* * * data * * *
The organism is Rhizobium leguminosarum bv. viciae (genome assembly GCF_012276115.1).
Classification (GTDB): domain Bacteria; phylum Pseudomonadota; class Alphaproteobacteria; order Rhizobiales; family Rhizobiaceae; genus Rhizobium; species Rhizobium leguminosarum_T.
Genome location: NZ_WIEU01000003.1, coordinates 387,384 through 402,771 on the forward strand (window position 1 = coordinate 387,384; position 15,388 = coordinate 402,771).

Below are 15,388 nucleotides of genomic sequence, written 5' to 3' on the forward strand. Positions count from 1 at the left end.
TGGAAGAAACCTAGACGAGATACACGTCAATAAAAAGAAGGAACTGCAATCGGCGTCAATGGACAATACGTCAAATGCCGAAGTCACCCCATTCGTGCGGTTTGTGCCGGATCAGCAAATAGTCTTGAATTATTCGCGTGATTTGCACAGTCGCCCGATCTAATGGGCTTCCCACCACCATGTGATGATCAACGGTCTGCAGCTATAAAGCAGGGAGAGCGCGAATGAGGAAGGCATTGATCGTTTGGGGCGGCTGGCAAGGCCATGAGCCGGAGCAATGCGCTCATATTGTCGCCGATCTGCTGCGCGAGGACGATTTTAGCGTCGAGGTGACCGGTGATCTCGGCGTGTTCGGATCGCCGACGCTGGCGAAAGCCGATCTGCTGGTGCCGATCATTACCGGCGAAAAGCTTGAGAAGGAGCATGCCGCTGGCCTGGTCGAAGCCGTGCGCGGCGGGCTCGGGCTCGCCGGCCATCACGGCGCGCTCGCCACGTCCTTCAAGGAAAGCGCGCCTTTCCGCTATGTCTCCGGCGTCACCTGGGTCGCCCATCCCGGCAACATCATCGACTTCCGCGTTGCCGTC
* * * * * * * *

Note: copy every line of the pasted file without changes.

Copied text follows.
The organism is Rhizobium leguminosarum bv. viciae (genome assembly GCF_012276115.1).
Classification (GTDB): domain Bacteria; phylum Pseudomonadota; class Alphaproteobacteria; order Rhizobiales; family Rhizobiaceae; genus Rhizobium; species Rhizobium leguminosarum_T.
Genome location: NZ_WIEU01000003.1, coordinates 387,384 through 402,771 on the forward strand (window position 1 = coordinate 387,384; position 15,388 = coordinate 402,771).

Below are 15,388 nucleotides of genomic sequence, written 5' to 3' on the forward strand. Positions count from 1 at the left end.
TGGAAGAAACCTAGACGAGATACACGTCAATAAAAAGAAGGAACTGCAATCGGCGTCAATGGACAATACGTCAAATGCCGAAGTCACCCCATTCGTGCGGTTTGTGCCGGATCAGCAAATAGTCTTGAATTATTCGCGTGATTTGCACAGTCGCCCGATCTAATGGGCTTCCCACCACCATGTGATGATCAACGGTCTGCAGCTATAAAGCAGGGAGAGCGCGAATGAGGAAGGCATTGATCGTTTGGGGCGGCTGGCAAGGCCATGAGCCGGAGCAATGCGCTCATATTGTCGCCGATCTGCTGCGCGAGGACGATTTTAGCGTCGAGGTGACCGGTGATCTCGGCGTGTTCGGATCGCCGACGCTGGCGAAAGCCGATCTGCTGGTGCCGATCATTACCGGCGAAAAGCTTGAGAAGGAGCATGCCGCTGGCCTGGTCGAAGCCGTGCGCGGCGGGCTCGGGCTCGCCGGCCATCACGGCGCGCTCGCCACGTCCTTCAAGGAAAGCGCGCCTTTCCGCTATGTCTCCGGCGTCACCTGGGTCGCCCATCCCGGCAACATCATCGACTTCCGCGTTGCCGTC